Cattle Mutilations: Interview with a Puma Hunter
Argentinean cattle mutilation researcher Daniel Ubaldo Padilla posted this interview with a cattleman and hunter as part of his ongoing investigations into his country's mutilation phenomenon. "The idea of this interview," he writes, "is to disabuse the notion of the puma as the apex regional predator. Pumas did not attack the animal appearing in the photographs [at the start of the video]. Nor are pumas still causing mutilations in La Rioja. Over the years, these strange depredations (mutilations) could have been camouflaged by successive deaths, with the blame for all of these deaths and mutilations being laid upon the puma."
Daniel Padilla: Well, we're here with Nicanor Gonzalez, who is going to tell us a little about...his hunting experience, shall we say, gained by being a disciple of his father in law, Teodoro Vizuela, who was a great hunter. He will be telling us a bit about puma hunting. Here we have a puma trap and a cured puma hide, so, Don Vizuela, please -- I mean, Don Nicanor Gonzalez, sorry -- thank you so much for the attention you've given us, and for welcoming us into your home after journeying so many kilometers.
Nicanor Gonzalez: No, not at all. I'm very grateful that you've come so far, having made such a long trip, I'm very thankful
Daniel Padilla: I would like to ask you some questions about the animals that attack cattle in these regions. How did you learn to hunt pumas?
Nicanor Gonzalez: Yes, my father-in-law was the real hunter, he had one hundred and five dead critters. Toward the end I’d help him out, yes. And you put the prey, as we call it, in the places where it hunts. The animal can be a goat or a calf, we
set the trap, and by the following night, the predator will return. Sometimes it escapes. You can also set the traps wherever it goes to pee or defecate. It'll return in a few days, maybe fifteen days, twenty days or [you can set the trap] in the water, like in that reservoir where they come to drink. Because in these parts we don't have watering holes, like they're called elsewhere. All we have is the reservoir.
Daniel Padilla: Here in this area you're the only one who has this setup?
Nicanor Gonzalez: Yes, there are others, but at times when there is no rain, like October or November, there's very little water left. If it's very hot, the critters are forced to come and drink. Due to the heat, they have to find water.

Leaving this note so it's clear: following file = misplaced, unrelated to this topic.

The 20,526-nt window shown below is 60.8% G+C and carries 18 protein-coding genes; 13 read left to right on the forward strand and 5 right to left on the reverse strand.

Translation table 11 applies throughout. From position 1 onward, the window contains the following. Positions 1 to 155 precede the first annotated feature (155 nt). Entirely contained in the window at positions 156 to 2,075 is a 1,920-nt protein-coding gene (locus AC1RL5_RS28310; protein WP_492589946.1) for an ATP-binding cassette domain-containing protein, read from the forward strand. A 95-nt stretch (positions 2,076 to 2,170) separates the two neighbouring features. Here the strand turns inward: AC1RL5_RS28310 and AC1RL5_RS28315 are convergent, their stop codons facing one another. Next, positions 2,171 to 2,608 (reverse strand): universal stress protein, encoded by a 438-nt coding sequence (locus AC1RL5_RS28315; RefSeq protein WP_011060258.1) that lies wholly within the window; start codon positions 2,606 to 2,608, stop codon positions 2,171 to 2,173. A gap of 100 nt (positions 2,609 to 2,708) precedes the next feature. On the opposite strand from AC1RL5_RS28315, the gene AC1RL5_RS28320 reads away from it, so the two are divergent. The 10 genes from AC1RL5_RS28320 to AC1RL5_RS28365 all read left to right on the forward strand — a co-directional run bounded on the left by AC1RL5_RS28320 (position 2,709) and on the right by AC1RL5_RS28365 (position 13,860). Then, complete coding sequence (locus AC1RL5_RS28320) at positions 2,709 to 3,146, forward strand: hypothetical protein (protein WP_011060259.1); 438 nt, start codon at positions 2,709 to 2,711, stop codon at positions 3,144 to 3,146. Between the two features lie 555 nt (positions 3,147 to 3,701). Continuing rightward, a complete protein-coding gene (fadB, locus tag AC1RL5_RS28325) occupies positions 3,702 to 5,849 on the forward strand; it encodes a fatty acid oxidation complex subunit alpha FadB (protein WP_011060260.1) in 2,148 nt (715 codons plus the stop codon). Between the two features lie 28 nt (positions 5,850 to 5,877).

Daniel Padilla: Pumas, generally speaking, during these large hunts of over a hundred pumas like the ones your father-in-law hunted, the animals still presented a problem to cattle at the time, and still do.
Nicanor Gonzalez: Yes. [A problem] to goats. He had many goats, and [the pumas] would kill them. One, two, three, four...many. And that's what he did. He trapped them over a year or two, keeping track, logging them down.
Daniel Padilla: Did you get to hunt a puma --
Nicanor Gonzales: Yes. About three or four...we caught them by the reservoir [unintelligible]
Daniel Padilla: Could you see how a puma attacks, let's say a bovine. What's the predatory action of the puma?
Nicanor Gonzalez: Yes, I've seen them attacking little colts and small mules. Like I was telling you the other day, it attacks them from behind, grabs them by both legs, jumps on their backs, claws them on either side. Terrible. Then it exhausts the animal, causing it to run until it catches it. Then it jumps on their necks and stabs [the animal] with its hunting claws.
Daniel Padilla: So first it stabs it with the claws…
Nicanor Gonzalez: Yes, well, when the animal is a large one. Otherwise, when it's small like a goat or a kid, no, it just waits it around like a toy. It drags them, covers them up well, to come back at night to eat. If he hunts during the day, we'll come back at night.
Daniel Padilla: With your knowledge of the field, what other type of animal could be responsible for cattle attacks. Is there any other animal?
Nicanor Gonzalez: No, here in this area there is nothing else known. Just pumas. No,no. There is no other known animal.
[Transcription and translation (c) 2013, S. Corrales IHU with thanks to Daniel Padilla]